Mr Brown has little to say about the quality of people's lives; tellingly, he seeks to boost growth in GDP rather than GDP per person. Stripped of the verbiage, much of his speech could be seen as opening the way to more development in the crowded south-east, whose residents would be less able to object under the proposed planning reforms.
While you can increase GDP per capita by substituting paid childcare for unpaid, you can increase GDP merely by letting more people into your country. Et voila! A visionless politician's problems solved! A high GDP means influence, power; a seat at G8 summits. Quality of life? Who cares?

15 December 2006

Smoke and mirrors

In Why I've lost my faith in Gordon Brown in the UK ‘Times’ yesterday,  Anatole Kaletsky says:

                                Perhaps the most worrying revelation about Mr
                                Brown’s approach to politics has been his
                                obsession with institutions and processes,
                                rather than results. Everyone knows that Mr
                                Brown’s proudest achievement has been the
                                restructuring of the Bank of England, but is it
                                possible that restructuring other government
                                departments is Mr Brown’s “big idea” for the
                                next decade? Following the merger of the Inland
                                Revenue with the Customs and Excise, Brown
                                allies hint at reorganising the Department of
                                Trade and Industry, revamping the Cabinet Office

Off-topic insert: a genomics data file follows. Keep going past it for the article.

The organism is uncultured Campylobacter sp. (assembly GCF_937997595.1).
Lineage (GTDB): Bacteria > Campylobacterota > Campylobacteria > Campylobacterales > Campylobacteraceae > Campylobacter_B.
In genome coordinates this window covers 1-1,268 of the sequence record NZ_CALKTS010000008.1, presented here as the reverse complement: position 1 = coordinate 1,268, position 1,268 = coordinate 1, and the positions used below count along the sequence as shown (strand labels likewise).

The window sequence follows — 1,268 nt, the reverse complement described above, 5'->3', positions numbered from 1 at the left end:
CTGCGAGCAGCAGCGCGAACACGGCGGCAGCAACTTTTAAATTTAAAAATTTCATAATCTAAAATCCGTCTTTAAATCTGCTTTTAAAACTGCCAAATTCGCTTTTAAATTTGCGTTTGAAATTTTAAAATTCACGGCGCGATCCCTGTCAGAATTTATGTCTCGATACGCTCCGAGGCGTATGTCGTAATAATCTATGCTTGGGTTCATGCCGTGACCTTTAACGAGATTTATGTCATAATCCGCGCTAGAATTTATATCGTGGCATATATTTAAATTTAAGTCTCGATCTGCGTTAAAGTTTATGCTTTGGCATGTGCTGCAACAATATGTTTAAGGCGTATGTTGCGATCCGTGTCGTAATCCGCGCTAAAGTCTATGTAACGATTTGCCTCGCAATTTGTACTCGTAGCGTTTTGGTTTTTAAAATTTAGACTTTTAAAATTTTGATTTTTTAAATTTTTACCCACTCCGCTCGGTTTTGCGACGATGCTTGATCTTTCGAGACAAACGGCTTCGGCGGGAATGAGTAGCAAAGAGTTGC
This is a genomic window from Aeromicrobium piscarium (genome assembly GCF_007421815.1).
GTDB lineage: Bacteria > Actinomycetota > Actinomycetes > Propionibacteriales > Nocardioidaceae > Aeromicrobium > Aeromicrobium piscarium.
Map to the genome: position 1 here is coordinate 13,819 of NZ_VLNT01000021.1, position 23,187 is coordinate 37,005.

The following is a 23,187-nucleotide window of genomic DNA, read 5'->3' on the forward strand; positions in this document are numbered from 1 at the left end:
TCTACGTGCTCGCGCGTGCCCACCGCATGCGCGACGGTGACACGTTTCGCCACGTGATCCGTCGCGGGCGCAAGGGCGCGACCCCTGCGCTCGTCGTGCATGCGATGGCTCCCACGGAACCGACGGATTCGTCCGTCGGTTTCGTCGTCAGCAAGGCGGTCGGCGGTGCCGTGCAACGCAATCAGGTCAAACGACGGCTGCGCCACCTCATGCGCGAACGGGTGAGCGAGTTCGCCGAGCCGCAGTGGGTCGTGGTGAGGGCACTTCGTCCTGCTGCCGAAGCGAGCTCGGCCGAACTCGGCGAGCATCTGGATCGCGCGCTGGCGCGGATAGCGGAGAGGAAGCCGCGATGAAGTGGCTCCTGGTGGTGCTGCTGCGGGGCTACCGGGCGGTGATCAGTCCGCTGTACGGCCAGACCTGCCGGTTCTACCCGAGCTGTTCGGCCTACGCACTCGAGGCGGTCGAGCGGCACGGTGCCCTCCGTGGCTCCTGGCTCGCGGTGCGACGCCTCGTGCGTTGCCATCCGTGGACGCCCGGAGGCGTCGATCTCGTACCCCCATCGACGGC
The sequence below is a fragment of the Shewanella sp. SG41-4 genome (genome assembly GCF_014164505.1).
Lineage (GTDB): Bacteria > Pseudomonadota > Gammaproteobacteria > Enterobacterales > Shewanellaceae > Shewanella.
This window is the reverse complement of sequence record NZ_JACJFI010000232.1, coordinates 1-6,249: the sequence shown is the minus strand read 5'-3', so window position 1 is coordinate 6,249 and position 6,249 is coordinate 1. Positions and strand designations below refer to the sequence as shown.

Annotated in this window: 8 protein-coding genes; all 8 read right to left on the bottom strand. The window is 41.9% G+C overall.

and maybe even abolishing the Treasury itself.
                                Even more depressing is Mr Brown’s apparent
                                addiction to commissions and quangos run by
                                former businessmen, financiers, civil servants
                                and newspaper editors. It is as if the mere
                                appointment of these commissions is enough to
                                satisfy Mr Brown’s insatiable desire for
                                information and the appearance of governmental
                                activity.

Unfortunately, on this record Mr Brown is exactly in tune with current policymaking priorities. For political purposes, results hardly count. It’s cheaper and less effort to get Public Relations people to spin the facts, rather than to change them.* The parties tacitly conspire in this shell game, stressing in their election campaigns rhetoric and image, under an electoral system that allows voters a choice between Tweedledum and Tweedledee once every four or five years. Voters are seen as taxpayers or beneficiaries with Attention Deficit Disorder – a self-fulfilling belief system given that (as Kaletsky continues) educational policy itself is subordinated to meaningless spending targets:

                               On the substance of policy, meanwhile, Mr Brown
                                seems to have nothing of interest to say — or
                                do. Education, for example, is supposedly Mr
                                Brown’s top priority for the “next Labour
                                decade”. Yet his only positive idea in this
                                sphere is to keep spending more money on school
                                buildings and renovations, without any apparent
                                regard to what these schools teach or how, until
                                he achieves his newly proclaimed target — that
                                the average cost of educating state school
                                pupils should reach the amount now spent in
                                private schools.